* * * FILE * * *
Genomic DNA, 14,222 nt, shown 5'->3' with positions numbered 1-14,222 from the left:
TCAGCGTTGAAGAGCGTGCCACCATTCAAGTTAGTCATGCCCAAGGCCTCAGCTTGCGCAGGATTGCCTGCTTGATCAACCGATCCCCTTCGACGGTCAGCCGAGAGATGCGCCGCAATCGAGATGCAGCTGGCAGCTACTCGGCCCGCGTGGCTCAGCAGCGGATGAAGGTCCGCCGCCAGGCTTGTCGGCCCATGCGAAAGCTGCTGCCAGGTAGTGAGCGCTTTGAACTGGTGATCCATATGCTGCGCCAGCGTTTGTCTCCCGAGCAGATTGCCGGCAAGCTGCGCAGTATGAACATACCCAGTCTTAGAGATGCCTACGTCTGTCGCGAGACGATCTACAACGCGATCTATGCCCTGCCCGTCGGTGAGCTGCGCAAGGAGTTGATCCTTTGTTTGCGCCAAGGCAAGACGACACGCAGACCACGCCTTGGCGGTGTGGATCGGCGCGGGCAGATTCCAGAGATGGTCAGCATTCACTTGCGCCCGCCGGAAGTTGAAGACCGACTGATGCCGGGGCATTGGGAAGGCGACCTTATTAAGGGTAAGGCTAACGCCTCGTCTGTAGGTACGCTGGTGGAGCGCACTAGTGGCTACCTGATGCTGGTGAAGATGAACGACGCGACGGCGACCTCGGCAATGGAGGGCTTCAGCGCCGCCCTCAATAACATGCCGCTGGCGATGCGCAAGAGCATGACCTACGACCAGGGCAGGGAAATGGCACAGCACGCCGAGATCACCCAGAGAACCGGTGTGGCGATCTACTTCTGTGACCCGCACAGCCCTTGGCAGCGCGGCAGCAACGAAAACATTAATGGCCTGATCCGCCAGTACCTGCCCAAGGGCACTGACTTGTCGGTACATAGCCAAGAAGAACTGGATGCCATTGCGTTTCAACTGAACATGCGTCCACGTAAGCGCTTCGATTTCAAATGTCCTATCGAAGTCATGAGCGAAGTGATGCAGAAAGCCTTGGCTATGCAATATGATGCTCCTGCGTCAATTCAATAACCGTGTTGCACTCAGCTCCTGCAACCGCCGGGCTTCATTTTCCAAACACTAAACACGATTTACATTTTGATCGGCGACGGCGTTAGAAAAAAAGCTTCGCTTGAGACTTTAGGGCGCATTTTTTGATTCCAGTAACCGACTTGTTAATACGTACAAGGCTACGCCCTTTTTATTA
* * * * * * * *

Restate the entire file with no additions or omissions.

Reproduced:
Genomic DNA, 14,222 nt, shown 5'->3' with positions numbered 1-14,222 from the left:
TCAGCGTTGAAGAGCGTGCCACCATTCAAGTTAGTCATGCCCAAGGCCTCAGCTTGCGCAGGATTGCCTGCTTGATCAACCGATCCCCTTCGACGGTCAGCCGAGAGATGCGCCGCAATCGAGATGCAGCTGGCAGCTACTCGGCCCGCGTGGCTCAGCAGCGGATGAAGGTCCGCCGCCAGGCTTGTCGGCCCATGCGAAAGCTGCTGCCAGGTAGTGAGCGCTTTGAACTGGTGATCCATATGCTGCGCCAGCGTTTGTCTCCCGAGCAGATTGCCGGCAAGCTGCGCAGTATGAACATACCCAGTCTTAGAGATGCCTACGTCTGTCGCGAGACGATCTACAACGCGATCTATGCCCTGCCCGTCGGTGAGCTGCGCAAGGAGTTGATCCTTTGTTTGCGCCAAGGCAAGACGACACGCAGACCACGCCTTGGCGGTGTGGATCGGCGCGGGCAGATTCCAGAGATGGTCAGCATTCACTTGCGCCCGCCGGAAGTTGAAGACCGACTGATGCCGGGGCATTGGGAAGGCGACCTTATTAAGGGTAAGGCTAACGCCTCGTCTGTAGGTACGCTGGTGGAGCGCACTAGTGGCTACCTGATGCTGGTGAAGATGAACGACGCGACGGCGACCTCGGCAATGGAGGGCTTCAGCGCCGCCCTCAATAACATGCCGCTGGCGATGCGCAAGAGCATGACCTACGACCAGGGCAGGGAAATGGCACAGCACGCCGAGATCACCCAGAGAACCGGTGTGGCGATCTACTTCTGTGACCCGCACAGCCCTTGGCAGCGCGGCAGCAACGAAAACATTAATGGCCTGATCCGCCAGTACCTGCCCAAGGGCACTGACTTGTCGGTACATAGCCAAGAAGAACTGGATGCCATTGCGTTTCAACTGAACATGCGTCCACGTAAGCGCTTCGATTTCAAATGTCCTATCGAAGTCATGAGCGAAGTGATGCAGAAAGCCTTGGCTATGCAATATGATGCTCCTGCGTCAATTCAATAACCGTGTTGCACTCAGCTCCTGCAACCGCCGGGCTTCATTTTCCAAACACTAAACACGATTTACATTTTGATCGGCGACGGCGTTAGAAAAAAAGCTTCGCTTGAGACTTTAGGGCGCATTTTTTGATTCCAGTAACCGACTTGTTAATACGTACAAGGCTACGCCCTTTTTATTA